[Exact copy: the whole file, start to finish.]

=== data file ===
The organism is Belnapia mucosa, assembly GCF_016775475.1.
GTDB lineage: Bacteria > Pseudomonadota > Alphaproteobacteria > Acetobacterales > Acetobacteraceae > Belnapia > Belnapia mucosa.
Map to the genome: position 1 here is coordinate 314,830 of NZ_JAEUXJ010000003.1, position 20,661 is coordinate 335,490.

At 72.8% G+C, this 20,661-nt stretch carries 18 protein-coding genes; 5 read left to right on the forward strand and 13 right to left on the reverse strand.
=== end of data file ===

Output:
The organism is Belnapia mucosa, assembly GCF_016775475.1.
GTDB lineage: Bacteria > Pseudomonadota > Alphaproteobacteria > Acetobacterales > Acetobacteraceae > Belnapia > Belnapia mucosa.
Map to the genome: position 1 here is coordinate 314,830 of NZ_JAEUXJ010000003.1, position 20,661 is coordinate 335,490.

At 72.8% G+C, this 20,661-nt stretch carries 18 protein-coding genes; 5 read left to right on the forward strand and 13 right to left on the reverse strand.